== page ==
This is a story that happens with the 1989 Romanian revolution in the background, written by an American journalist who spent nine months in Romania in 2007. As the proud Romanian that I am, it is hard for me to see the images of my country constructed by others, from afar. I get defensive: they have no idea, what to they know, how could they understand the depths, the hidden truths, the dark yet beautiful mysteries of this land and its people. As I grow older I am starting to realize that all this patriotism was instilled in me by communist practices and it is in the end more damaging than constructive, and yet I cannot help but feel strongly for my home country–especially now, when I am so far away from it.
So I started reading with this defensive attitude, noticing at first lots of editing problems: inaccuracies (Early Grey instead of Earl Grey, Sex in the City instead of Sex and the City) and incongruences: the car is initially blaring foreign rap music and a page later it is still blasting Balkan pop, and the girl who had “alarming, purple hair” on page 20, later, on page 29, becomes: “the girl, whose hair she now saw was purple.” As I read further into the book, however, I must admit that I didn’t notice anymore editing issues. Maybe there aren’t any. Or maybe the book captivated me to the point where my editing eye was completely blindfolded. By page 50, it just didn’t matter anymore.
I was 13 when the revolution happened. (It’s been 20 years, can you image that? A lifetime.) It was enormous for me, but not as big as it was for my parents’ generation. All I had ever known was communism and it didn’t seem that bad to me. I did not feel the oppression, the lack of liberty or lack of food, as a matter of fact. But sure, even weknew that we had to hide: political views, religious beliefs, our truths. That we had to play roles that were imposed on us, shout slogans and express beliefs that were dictated to us on TV, radio, in the classroom. The revolution was an enormous event, many people died, a lot of fog still surrounds it. “Who shot at us in December 1989” is still a question without an answer in Romania. It is not even called a revolution anymore, because too much of it is shady and seems to have been orchestrated in a way that we do not like to imagine.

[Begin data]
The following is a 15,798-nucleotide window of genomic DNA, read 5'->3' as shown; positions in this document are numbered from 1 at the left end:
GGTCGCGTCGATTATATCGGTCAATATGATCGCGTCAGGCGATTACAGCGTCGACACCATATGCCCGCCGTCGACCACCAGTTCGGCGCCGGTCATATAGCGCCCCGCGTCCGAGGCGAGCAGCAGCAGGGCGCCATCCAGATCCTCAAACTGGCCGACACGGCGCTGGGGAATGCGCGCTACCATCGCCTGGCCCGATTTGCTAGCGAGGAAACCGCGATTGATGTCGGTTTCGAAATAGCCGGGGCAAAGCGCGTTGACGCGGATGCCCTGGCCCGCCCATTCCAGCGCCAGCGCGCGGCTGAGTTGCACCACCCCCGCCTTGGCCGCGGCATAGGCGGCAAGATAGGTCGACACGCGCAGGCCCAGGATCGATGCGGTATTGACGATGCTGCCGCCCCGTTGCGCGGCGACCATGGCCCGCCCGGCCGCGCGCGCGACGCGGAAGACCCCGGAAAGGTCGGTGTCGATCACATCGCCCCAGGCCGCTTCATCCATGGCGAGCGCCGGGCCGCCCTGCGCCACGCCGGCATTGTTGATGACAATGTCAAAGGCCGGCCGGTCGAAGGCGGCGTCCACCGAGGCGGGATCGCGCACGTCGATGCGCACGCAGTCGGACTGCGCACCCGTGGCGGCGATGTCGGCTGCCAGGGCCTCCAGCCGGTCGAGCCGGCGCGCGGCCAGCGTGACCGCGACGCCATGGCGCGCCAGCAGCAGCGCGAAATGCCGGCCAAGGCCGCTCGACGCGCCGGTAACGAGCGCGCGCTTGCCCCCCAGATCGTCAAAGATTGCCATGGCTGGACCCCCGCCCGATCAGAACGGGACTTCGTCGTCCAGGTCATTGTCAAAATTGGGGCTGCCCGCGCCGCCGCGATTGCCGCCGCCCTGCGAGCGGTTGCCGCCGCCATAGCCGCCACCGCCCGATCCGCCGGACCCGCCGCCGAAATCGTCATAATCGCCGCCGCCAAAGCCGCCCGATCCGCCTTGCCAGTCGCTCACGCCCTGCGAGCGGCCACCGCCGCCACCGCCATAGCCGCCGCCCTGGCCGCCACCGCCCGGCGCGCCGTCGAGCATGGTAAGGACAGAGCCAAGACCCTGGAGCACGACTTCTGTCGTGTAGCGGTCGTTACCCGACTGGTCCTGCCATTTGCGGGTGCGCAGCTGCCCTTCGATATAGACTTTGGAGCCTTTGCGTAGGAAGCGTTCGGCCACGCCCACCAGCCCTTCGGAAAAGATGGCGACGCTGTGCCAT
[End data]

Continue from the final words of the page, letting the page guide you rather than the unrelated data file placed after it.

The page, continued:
Alan Elsner’s book is fiction however, and it does not pretend to be more. It is an very gripping love story, with strong characters. I especially loved the Stefan Petrescu character, the dissident poet who has an important role to play in the revolution. He seems veridic, very believable and very likable too. It made me think of how odd it is that most of our revolution heroes were college students and artists. What does that say about a nation? Poets Ana Blandiana and Mircea Dinescu, and actor Ion Caramitru are among those mentioned in the book.
Anyway, I enjoyed the book very much and I only wish to read a similar, romanced interpretation of the historical events from a Romanian perspective. But maybe it is still too early for us.
Alan Elsner sparks quite a fiery retort from romance writers with his article How Romance Novels Take the Romance out of Romance, published in the Huffington Post.